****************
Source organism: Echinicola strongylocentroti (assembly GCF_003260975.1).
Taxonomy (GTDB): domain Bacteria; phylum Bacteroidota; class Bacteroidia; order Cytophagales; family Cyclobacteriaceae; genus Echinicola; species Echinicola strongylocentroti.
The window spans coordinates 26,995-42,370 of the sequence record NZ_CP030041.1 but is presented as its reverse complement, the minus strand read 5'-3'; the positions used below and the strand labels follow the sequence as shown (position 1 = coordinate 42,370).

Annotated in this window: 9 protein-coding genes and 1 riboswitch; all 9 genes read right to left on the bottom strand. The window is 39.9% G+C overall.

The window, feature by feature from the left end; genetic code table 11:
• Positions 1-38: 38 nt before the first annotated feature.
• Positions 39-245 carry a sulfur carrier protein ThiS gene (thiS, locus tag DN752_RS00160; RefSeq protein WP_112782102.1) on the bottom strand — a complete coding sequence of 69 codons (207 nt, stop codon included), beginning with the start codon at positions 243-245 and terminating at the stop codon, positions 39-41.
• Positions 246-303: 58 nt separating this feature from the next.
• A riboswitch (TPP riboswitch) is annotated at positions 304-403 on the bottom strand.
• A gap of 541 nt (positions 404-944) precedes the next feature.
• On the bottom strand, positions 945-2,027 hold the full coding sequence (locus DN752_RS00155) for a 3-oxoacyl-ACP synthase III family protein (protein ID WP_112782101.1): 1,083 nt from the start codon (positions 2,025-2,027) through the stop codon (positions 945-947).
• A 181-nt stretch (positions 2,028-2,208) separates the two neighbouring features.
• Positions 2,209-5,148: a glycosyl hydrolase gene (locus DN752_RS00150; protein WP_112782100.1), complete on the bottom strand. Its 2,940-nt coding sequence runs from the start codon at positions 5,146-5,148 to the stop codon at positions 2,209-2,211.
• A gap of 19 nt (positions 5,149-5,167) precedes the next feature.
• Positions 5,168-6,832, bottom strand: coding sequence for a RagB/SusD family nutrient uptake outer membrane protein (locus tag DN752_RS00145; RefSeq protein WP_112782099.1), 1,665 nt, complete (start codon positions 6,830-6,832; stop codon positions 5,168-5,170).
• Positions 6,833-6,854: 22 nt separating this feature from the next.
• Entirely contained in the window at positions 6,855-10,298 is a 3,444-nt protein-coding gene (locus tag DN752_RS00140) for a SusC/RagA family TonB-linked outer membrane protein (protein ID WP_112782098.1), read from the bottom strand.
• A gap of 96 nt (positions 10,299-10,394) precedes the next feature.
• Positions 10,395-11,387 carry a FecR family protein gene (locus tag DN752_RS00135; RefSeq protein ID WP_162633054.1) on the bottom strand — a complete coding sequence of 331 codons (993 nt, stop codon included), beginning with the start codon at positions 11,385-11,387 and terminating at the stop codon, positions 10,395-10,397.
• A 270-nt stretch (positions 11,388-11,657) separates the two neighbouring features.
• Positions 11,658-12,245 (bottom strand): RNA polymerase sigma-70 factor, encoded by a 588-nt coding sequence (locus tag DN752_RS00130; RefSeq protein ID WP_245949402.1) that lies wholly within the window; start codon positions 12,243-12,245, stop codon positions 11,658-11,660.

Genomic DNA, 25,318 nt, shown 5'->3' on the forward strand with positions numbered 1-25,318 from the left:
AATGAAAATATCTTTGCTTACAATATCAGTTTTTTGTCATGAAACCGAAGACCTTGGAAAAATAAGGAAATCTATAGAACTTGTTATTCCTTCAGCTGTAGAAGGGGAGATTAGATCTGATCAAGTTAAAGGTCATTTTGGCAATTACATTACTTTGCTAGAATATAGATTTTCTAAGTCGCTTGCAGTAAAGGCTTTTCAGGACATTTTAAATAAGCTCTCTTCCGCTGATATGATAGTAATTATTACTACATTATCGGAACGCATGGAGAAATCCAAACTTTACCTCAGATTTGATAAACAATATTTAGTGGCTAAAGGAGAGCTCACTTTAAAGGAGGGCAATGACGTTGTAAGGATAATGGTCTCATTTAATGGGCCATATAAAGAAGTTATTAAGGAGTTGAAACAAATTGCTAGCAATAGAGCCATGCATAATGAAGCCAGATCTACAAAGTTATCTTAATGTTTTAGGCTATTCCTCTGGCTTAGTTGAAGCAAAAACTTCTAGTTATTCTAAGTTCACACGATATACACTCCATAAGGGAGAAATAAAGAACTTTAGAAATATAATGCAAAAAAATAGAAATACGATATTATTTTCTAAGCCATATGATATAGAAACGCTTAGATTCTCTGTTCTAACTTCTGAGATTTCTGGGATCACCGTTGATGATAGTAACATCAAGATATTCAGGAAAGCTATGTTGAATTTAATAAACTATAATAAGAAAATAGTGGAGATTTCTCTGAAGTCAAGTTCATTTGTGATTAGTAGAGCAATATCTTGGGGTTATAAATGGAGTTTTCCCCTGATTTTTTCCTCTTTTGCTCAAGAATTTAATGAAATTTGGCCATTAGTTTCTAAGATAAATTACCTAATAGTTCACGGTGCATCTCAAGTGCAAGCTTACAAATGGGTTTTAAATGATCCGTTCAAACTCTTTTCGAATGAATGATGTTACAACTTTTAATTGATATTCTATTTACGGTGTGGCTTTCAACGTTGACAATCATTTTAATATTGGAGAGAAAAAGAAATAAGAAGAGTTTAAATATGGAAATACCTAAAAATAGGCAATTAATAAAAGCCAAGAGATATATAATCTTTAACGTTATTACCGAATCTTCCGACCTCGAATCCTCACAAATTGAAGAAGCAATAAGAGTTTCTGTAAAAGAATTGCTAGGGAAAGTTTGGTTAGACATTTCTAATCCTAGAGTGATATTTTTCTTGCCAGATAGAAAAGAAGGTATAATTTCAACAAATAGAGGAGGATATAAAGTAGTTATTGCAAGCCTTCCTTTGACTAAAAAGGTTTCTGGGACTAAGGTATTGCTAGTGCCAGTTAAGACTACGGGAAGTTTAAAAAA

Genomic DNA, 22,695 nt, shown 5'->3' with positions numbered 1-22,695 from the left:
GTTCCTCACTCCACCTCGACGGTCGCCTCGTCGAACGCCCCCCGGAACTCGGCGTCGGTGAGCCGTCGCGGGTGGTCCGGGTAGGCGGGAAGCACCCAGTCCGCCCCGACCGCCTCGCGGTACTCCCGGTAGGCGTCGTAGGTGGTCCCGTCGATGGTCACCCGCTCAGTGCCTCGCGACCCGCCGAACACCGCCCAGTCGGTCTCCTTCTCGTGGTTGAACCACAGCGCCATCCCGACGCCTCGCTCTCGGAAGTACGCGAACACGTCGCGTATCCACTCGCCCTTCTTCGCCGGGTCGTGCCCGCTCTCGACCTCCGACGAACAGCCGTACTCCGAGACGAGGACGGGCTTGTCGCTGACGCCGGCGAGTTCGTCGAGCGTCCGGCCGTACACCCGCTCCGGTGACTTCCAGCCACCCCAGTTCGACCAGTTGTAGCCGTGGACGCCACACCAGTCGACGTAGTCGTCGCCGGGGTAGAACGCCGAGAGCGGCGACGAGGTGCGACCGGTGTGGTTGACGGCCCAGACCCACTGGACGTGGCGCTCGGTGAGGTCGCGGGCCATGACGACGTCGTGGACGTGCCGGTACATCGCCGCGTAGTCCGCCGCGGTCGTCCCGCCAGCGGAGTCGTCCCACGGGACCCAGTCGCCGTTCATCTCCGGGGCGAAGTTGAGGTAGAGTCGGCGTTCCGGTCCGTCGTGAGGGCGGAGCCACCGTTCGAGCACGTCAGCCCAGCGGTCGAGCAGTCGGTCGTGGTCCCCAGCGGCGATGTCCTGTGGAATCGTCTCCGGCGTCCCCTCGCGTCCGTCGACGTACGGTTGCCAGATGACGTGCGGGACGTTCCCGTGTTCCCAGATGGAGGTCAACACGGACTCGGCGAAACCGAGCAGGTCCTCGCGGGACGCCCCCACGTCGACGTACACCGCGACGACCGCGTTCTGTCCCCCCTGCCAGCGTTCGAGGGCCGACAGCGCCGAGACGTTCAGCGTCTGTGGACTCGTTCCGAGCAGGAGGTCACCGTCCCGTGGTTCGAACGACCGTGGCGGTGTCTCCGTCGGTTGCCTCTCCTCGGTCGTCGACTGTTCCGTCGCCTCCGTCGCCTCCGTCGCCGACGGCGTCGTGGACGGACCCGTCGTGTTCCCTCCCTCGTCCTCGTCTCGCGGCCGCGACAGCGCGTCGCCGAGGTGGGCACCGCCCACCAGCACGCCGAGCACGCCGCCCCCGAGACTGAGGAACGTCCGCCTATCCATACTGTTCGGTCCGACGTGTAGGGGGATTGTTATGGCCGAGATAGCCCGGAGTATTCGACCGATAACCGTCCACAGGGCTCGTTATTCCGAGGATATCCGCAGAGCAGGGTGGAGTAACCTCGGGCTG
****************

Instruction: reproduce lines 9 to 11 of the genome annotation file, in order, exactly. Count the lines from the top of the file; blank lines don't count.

• A riboswitch (TPP riboswitch) is annotated at positions 304-403 on the bottom strand.
• A gap of 541 nt (positions 404-944) precedes the next feature.
• On the bottom strand, positions 945-2,027 hold the full coding sequence (locus DN752_RS00155) for a 3-oxoacyl-ACP synthase III family protein (protein ID WP_112782101.1): 1,083 nt from the start codon (positions 2,025-2,027) through the stop codon (positions 945-947).